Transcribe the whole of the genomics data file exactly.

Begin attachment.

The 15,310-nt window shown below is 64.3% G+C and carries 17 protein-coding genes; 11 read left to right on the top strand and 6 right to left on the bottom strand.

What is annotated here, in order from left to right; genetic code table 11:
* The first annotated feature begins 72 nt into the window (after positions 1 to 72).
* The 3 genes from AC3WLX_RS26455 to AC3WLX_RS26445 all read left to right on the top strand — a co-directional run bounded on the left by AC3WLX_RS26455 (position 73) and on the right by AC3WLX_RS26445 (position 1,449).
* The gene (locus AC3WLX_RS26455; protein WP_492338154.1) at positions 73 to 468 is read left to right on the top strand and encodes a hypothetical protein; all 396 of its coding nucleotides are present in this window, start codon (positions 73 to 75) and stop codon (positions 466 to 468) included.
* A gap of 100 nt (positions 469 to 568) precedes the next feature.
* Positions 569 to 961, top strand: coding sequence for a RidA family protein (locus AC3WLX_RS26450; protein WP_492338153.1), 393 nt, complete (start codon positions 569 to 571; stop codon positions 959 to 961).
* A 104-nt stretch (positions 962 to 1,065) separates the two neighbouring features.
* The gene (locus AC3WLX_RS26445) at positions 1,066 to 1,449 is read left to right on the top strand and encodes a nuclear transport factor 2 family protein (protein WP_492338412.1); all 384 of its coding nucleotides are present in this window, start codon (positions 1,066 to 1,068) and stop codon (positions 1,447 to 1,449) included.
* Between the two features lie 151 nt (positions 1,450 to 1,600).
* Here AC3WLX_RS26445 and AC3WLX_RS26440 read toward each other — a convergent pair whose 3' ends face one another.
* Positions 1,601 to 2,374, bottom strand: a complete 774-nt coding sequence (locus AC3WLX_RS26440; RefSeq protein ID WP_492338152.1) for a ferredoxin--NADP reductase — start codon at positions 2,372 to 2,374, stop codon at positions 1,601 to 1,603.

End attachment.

The 15,310-nt window shown below is 64.3% G+C and carries 17 protein-coding genes; 11 read left to right on the top strand and 6 right to left on the bottom strand.

What is annotated here, in order from left to right; genetic code table 11:
* The first annotated feature begins 72 nt into the window (after positions 1 to 72).
* The 3 genes from AC3WLX_RS26455 to AC3WLX_RS26445 all read left to right on the top strand — a co-directional run bounded on the left by AC3WLX_RS26455 (position 73) and on the right by AC3WLX_RS26445 (position 1,449).
* The gene (locus AC3WLX_RS26455; protein WP_492338154.1) at positions 73 to 468 is read left to right on the top strand and encodes a hypothetical protein; all 396 of its coding nucleotides are present in this window, start codon (positions 73 to 75) and stop codon (positions 466 to 468) included.
* A gap of 100 nt (positions 469 to 568) precedes the next feature.
* Positions 569 to 961, top strand: coding sequence for a RidA family protein (locus AC3WLX_RS26450; protein WP_492338153.1), 393 nt, complete (start codon positions 569 to 571; stop codon positions 959 to 961).
* A 104-nt stretch (positions 962 to 1,065) separates the two neighbouring features.
* The gene (locus AC3WLX_RS26445) at positions 1,066 to 1,449 is read left to right on the top strand and encodes a nuclear transport factor 2 family protein (protein WP_492338412.1); all 384 of its coding nucleotides are present in this window, start codon (positions 1,066 to 1,068) and stop codon (positions 1,447 to 1,449) included.
* Between the two features lie 151 nt (positions 1,450 to 1,600).
* Here AC3WLX_RS26445 and AC3WLX_RS26440 read toward each other — a convergent pair whose 3' ends face one another.
* Positions 1,601 to 2,374, bottom strand: a complete 774-nt coding sequence (locus AC3WLX_RS26440; RefSeq protein ID WP_492338152.1) for a ferredoxin--NADP reductase — start codon at positions 2,372 to 2,374, stop codon at positions 1,601 to 1,603.